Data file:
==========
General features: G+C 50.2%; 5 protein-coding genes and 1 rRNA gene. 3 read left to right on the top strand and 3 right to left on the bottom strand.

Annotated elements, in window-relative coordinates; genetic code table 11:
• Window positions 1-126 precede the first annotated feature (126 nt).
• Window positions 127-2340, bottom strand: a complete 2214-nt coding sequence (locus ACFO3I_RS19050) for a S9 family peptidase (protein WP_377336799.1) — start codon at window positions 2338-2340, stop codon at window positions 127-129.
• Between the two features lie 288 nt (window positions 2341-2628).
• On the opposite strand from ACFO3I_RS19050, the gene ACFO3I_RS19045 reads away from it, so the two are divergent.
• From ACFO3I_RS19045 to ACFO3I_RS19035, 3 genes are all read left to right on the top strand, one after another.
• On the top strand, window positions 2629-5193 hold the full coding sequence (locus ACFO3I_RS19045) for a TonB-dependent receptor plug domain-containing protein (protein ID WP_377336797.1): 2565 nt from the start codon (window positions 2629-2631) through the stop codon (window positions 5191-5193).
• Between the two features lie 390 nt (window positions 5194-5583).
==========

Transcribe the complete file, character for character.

General features: G+C 50.2%; 5 protein-coding genes and 1 rRNA gene. 3 read left to right on the top strand and 3 right to left on the bottom strand.

Annotated elements, in window-relative coordinates; genetic code table 11:
• Window positions 1-126 precede the first annotated feature (126 nt).
• Window positions 127-2340, bottom strand: a complete 2214-nt coding sequence (locus ACFO3I_RS19050) for a S9 family peptidase (protein WP_377336799.1) — start codon at window positions 2338-2340, stop codon at window positions 127-129.
• Between the two features lie 288 nt (window positions 2341-2628).
• On the opposite strand from ACFO3I_RS19050, the gene ACFO3I_RS19045 reads away from it, so the two are divergent.
• From ACFO3I_RS19045 to ACFO3I_RS19035, 3 genes are all read left to right on the top strand, one after another.
• On the top strand, window positions 2629-5193 hold the full coding sequence (locus ACFO3I_RS19045) for a TonB-dependent receptor plug domain-containing protein (protein ID WP_377336797.1): 2565 nt from the start codon (window positions 2629-2631) through the stop codon (window positions 5191-5193).
• Between the two features lie 390 nt (window positions 5194-5583).